Down and DIRTY

An Earthy Food Trend
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Searching out strange food trends can be a dirty business, literally. One very strange trend – but we have to confess we’ve actually done this ourselves – is eating dirt.

It turns out there are medical terms for ingesting “earth-related materials” and “non-food” items like charcoal or dirt or clay or whathaveyou. Eating dirt is called “geophagia.” Eating other stuff like paint chips is called “pica.” In parts of this country, geophagia especially long carried a stigma. In other parts, not so much.

In the South, people who ate clay were called “dirt eaters” and for years they were thought to have not just physical but also psychological disorders. Well, it turns out that’s not true, of course, but you can read up on it at http://www.magneticclay.com/eating-clay.php.

The article says, “Clay-eating, the practice known as geophagy or geophagia, has long been a puzzle to Western medical practitioners. Until recently, eating chalk, soil and other earth-related materials was seen as an abnormal behavior, one which deprived the diet of valuable nutrients. In the southern United States, eating clay carried a stigma; those who ate clay were labeled ‘dirt eaters’ or ‘clay eaters’ and diagnosed with psychological disorders. Pica, the abnormal ingestion of non-food substances, remains an official diagnosis for those who eat clay, dirt, or soil, according to the DSM IV and the American Dietetic Association.”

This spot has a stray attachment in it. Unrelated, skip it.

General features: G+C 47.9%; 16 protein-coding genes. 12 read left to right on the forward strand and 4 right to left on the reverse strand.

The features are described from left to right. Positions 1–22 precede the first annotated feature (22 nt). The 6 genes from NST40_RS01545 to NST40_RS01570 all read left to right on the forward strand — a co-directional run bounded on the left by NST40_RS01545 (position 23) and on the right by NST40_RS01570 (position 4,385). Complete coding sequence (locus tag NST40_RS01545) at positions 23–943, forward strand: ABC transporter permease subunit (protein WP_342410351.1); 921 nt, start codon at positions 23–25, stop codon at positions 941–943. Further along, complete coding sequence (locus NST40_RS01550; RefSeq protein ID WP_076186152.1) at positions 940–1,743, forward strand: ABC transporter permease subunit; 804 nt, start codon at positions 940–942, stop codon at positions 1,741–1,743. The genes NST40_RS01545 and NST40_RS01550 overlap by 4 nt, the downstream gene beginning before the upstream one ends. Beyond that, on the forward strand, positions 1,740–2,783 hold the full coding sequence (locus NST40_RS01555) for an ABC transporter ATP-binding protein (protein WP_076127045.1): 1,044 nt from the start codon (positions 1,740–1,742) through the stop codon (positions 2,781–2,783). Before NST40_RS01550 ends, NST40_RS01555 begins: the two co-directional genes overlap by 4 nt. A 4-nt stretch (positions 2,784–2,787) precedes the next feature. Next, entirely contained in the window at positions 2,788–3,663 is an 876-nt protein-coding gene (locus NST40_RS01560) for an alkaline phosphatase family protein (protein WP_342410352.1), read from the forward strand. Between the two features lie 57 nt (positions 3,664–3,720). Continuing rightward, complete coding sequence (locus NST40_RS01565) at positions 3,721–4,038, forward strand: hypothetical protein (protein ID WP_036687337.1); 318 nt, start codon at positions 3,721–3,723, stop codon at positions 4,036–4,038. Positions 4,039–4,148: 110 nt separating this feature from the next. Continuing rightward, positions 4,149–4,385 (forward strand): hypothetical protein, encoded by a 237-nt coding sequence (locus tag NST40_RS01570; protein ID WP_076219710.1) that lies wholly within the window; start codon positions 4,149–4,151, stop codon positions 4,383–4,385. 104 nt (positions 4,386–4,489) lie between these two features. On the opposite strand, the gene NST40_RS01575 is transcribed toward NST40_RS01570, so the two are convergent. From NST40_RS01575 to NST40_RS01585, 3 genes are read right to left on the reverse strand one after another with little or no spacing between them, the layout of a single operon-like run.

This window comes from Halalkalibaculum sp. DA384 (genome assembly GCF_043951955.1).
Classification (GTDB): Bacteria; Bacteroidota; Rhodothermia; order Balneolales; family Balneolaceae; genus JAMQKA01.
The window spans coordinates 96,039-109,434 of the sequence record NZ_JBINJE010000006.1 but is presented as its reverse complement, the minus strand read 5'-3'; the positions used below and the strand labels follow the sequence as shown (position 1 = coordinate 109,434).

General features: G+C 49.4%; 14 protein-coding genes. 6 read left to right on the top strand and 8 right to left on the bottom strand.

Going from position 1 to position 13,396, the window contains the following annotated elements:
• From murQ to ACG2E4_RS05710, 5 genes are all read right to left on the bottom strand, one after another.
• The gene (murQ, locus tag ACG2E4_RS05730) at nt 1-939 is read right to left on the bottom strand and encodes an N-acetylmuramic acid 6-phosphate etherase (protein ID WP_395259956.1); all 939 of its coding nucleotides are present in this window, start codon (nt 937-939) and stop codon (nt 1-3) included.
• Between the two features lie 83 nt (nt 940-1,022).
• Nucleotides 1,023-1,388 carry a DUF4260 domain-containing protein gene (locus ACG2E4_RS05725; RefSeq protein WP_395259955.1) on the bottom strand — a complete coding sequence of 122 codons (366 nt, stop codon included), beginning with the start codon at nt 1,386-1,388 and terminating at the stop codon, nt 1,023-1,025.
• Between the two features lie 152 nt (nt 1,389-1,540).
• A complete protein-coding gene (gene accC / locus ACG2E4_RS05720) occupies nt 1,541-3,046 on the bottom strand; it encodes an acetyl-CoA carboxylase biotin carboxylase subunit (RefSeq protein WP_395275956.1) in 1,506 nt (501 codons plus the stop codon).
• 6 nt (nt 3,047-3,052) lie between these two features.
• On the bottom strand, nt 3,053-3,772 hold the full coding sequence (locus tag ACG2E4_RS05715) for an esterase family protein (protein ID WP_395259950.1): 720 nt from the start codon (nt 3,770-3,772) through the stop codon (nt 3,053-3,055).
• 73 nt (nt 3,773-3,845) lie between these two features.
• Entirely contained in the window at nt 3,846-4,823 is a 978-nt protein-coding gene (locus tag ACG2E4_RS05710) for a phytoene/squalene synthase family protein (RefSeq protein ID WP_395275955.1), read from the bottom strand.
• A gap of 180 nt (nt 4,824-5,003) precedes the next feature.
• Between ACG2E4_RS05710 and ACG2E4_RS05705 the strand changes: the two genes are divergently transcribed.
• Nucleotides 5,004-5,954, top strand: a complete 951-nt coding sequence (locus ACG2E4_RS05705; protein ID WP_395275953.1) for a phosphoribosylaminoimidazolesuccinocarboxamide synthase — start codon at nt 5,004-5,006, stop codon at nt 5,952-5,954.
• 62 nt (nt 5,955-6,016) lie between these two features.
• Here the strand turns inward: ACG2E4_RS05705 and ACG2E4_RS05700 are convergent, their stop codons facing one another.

The better way to get calcium and other minerals is to take supplements, and in some cases eating clay can expose the person eating to high levels of arsenic and lead. Not especially healthy.

There’s a new “wellness trend” that is meant to remove toxins and heavy metals and the like from our bodies, and wouldn’t you just know it involves eating “healing clay.” Pros and cons to this, and HuffPo.com takes, in this post, the con side: “While there is some evidence that clays can help remove toxicants from food sources when used in a culinary context, there is no substantial medical evidence that these clays, including popular bentonite clay, remove toxins.” Read the whole enchilada at http://www.huffingtonpost.com/2014/03/26/shailene-woodley-eat-clay_n_5030570.html

ABCnews.com takes a more positive look in a 2005 piece posted at http://abcnews.go.com/Health/Diet/story?id=1167623. It says, among other reassuring tidbits, that “It may simply be that women who had this craving were more likely to survive and pass on this tendency to their offspring.”

 

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